Council yesterday voted on a bill that would provide a “homestead exemption” for owner-occupied properties of $30,000 worth of their new assessment. Councilman James Kenney, with the support of Council President Darrell Clarke, has pushed a bill that would help out residents in rapidly gentrifying neighborhoods. Any ten-year resident whose property value will have tripled under AVI gets a break on assessments above that tripling for ten years.
According to figures compiled by CP from data supplied by the Nutter administration and the office of Councilman Bill Green, the two exemptions lower the average burden on the residents who qualify by something roughly like 22% — which, of course, means 22% more that everyone else, including renters, will have to make up.
Assuming the total property assessment is about $80 billion after AVI (a complicated assumption, but that's another story), that means that residents who don't qualify will have to share the burden of an extra $17.6 billion. (Sorry folks, not sure if these figures are correct; will update when I find out).
That's not, of course, to say there aren't plenty of good, important reasons to support homeowners — there are, not least among them the preservation of longstanding neighborhoods under threat by renters.
But it's fair to say that while those residents have been at the heart of this public conversation, renters — who do, after all, comprise close to a htird of all occupied homes — have been flung to the furthest edges of it, cats and all.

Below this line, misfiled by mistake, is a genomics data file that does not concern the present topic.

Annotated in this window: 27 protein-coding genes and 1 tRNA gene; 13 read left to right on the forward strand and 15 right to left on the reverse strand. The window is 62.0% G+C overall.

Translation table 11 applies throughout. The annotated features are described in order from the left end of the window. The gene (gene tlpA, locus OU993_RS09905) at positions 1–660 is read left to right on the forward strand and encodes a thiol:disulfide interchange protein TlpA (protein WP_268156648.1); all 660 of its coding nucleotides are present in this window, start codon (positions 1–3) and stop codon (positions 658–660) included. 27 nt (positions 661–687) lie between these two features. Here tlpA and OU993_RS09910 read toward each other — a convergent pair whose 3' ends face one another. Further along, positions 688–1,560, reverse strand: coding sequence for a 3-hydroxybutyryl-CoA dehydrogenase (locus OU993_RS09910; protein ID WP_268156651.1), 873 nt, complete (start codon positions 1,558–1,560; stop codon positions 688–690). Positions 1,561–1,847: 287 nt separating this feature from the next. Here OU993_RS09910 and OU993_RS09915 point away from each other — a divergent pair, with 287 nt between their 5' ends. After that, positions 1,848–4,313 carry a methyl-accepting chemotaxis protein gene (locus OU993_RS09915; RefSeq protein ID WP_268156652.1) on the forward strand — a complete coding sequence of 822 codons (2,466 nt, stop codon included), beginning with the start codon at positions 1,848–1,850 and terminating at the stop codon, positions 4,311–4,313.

As seems to happen when City Council is up against a deadline, a regular Council meeting has become a marathon session of closed-door negotiations, this time over the passage (or not) of the mayor's proposed Actual Value Initiative and the details therein.
The mayor wants Council to pass a bill that would set a revenue target for the citywide reassessment, and allow the actual tax rate to be set to match it.
After weeks of grilling by Council members, though, the administration has hit some snags: it can't say, within multiple multiples, how much the city's property is actually expected to be worth when the assessment's over. It nontheless wants Council to come up with a firm number from those stick ones: $94 million extra for the School District, accompanied by about $80 million for the city to replace the revenue scheduled to disappear when a two-year “temporary” tax increase ends after this year.
Councilman Wilson Goode says he believes Council will pass something of a compromise: a bill that would raise about $85 million for the schools, partly through AVI but partly through a hike in the Use and Occupancy tax for commercial properties, as proposed by Council President Darrell Clarke in an alternative bill to mayor's.
CP couldn't confirm any of this, and Council members appear to remain in negotiation. Not in the room with them at the moment: Councilman Mark Squilla, who helped lead the charge to delay AVI until the administration has solid numbers. Squilla hopes to pass out of committee today a bill that would do just that.
After weeks of budget hearings, hours of complex testimony by administration officials and often-frustrated questioning by City Council members, a single figure has emerged at the center of the political showdown coming to a head in Council today: $94 million.